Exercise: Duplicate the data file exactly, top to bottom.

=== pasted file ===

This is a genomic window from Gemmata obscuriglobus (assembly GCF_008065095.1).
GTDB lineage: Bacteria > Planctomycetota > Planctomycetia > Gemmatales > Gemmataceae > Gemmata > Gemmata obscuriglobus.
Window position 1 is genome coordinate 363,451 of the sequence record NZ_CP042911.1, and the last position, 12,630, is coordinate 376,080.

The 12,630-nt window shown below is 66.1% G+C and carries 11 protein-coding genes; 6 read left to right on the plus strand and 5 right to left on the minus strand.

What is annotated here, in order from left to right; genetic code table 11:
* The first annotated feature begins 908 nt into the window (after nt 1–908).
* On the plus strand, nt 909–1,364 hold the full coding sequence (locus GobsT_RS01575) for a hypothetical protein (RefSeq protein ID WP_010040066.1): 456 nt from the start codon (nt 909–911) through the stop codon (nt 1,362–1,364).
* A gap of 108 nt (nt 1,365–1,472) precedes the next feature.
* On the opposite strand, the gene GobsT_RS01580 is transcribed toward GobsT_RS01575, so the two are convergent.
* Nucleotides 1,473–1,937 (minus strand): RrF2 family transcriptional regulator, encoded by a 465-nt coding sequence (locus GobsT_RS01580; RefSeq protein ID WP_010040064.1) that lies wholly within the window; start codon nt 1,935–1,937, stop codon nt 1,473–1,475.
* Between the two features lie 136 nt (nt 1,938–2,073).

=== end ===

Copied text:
This is a genomic window from Gemmata obscuriglobus (assembly GCF_008065095.1).
GTDB lineage: Bacteria > Planctomycetota > Planctomycetia > Gemmatales > Gemmataceae > Gemmata > Gemmata obscuriglobus.
Window position 1 is genome coordinate 363,451 of the sequence record NZ_CP042911.1, and the last position, 12,630, is coordinate 376,080.

The 12,630-nt window shown below is 66.1% G+C and carries 11 protein-coding genes; 6 read left to right on the plus strand and 5 right to left on the minus strand.

What is annotated here, in order from left to right; genetic code table 11:
* The first annotated feature begins 908 nt into the window (after nt 1–908).
* On the plus strand, nt 909–1,364 hold the full coding sequence (locus GobsT_RS01575) for a hypothetical protein (RefSeq protein ID WP_010040066.1): 456 nt from the start codon (nt 909–911) through the stop codon (nt 1,362–1,364).
* A gap of 108 nt (nt 1,365–1,472) precedes the next feature.
* On the opposite strand, the gene GobsT_RS01580 is transcribed toward GobsT_RS01575, so the two are convergent.
* Nucleotides 1,473–1,937 (minus strand): RrF2 family transcriptional regulator, encoded by a 465-nt coding sequence (locus GobsT_RS01580; RefSeq protein ID WP_010040064.1) that lies wholly within the window; start codon nt 1,935–1,937, stop codon nt 1,473–1,475.
* Between the two features lie 136 nt (nt 1,938–2,073).